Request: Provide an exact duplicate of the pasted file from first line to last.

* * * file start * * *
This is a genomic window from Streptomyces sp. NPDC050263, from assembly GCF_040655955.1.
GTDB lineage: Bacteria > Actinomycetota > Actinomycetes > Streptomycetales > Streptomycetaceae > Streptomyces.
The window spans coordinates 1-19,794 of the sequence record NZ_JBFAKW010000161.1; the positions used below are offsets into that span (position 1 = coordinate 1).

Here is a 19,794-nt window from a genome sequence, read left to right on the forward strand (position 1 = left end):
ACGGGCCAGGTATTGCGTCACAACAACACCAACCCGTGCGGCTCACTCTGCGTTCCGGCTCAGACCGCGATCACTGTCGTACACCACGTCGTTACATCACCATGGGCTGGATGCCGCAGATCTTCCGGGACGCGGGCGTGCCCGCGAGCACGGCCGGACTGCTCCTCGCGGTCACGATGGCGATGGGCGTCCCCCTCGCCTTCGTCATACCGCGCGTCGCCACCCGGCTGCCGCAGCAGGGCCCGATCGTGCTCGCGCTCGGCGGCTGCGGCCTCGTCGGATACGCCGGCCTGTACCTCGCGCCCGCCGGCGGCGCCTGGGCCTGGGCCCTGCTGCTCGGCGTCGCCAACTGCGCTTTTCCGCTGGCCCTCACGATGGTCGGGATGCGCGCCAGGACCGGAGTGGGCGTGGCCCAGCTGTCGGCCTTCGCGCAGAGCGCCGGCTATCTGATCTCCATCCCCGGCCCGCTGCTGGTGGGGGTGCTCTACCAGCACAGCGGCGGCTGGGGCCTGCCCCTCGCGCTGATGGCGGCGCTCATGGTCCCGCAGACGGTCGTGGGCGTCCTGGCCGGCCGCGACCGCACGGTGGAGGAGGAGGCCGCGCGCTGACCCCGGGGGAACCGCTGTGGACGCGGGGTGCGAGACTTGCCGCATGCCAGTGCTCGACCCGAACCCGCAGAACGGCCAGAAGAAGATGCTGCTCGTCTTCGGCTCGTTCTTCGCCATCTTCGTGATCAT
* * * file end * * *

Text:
This is a genomic window from Streptomyces sp. NPDC050263, from assembly GCF_040655955.1.
GTDB lineage: Bacteria > Actinomycetota > Actinomycetes > Streptomycetales > Streptomycetaceae > Streptomyces.
The window spans coordinates 1-19,794 of the sequence record NZ_JBFAKW010000161.1; the positions used below are offsets into that span (position 1 = coordinate 1).

Here is a 19,794-nt window from a genome sequence, read left to right on the forward strand (position 1 = left end):
ACGGGCCAGGTATTGCGTCACAACAACACCAACCCGTGCGGCTCACTCTGCGTTCCGGCTCAGACCGCGATCACTGTCGTACACCACGTCGTTACATCACCATGGGCTGGATGCCGCAGATCTTCCGGGACGCGGGCGTGCCCGCGAGCACGGCCGGACTGCTCCTCGCGGTCACGATGGCGATGGGCGTCCCCCTCGCCTTCGTCATACCGCGCGTCGCCACCCGGCTGCCGCAGCAGGGCCCGATCGTGCTCGCGCTCGGCGGCTGCGGCCTCGTCGGATACGCCGGCCTGTACCTCGCGCCCGCCGGCGGCGCCTGGGCCTGGGCCCTGCTGCTCGGCGTCGCCAACTGCGCTTTTCCGCTGGCCCTCACGATGGTCGGGATGCGCGCCAGGACCGGAGTGGGCGTGGCCCAGCTGTCGGCCTTCGCGCAGAGCGCCGGCTATCTGATCTCCATCCCCGGCCCGCTGCTGGTGGGGGTGCTCTACCAGCACAGCGGCGGCTGGGGCCTGCCCCTCGCGCTGATGGCGGCGCTCATGGTCCCGCAGACGGTCGTGGGCGTCCTGGCCGGCCGCGACCGCACGGTGGAGGAGGAGGCCGCGCGCTGACCCCGGGGGAACCGCTGTGGACGCGGGGTGCGAGACTTGCCGCATGCCAGTGCTCGACCCGAACCCGCAGAACGGCCAGAAGAAGATGCTGCTCGTCTTCGGCTCGTTCTTCGCCATCTTCGTGATCAT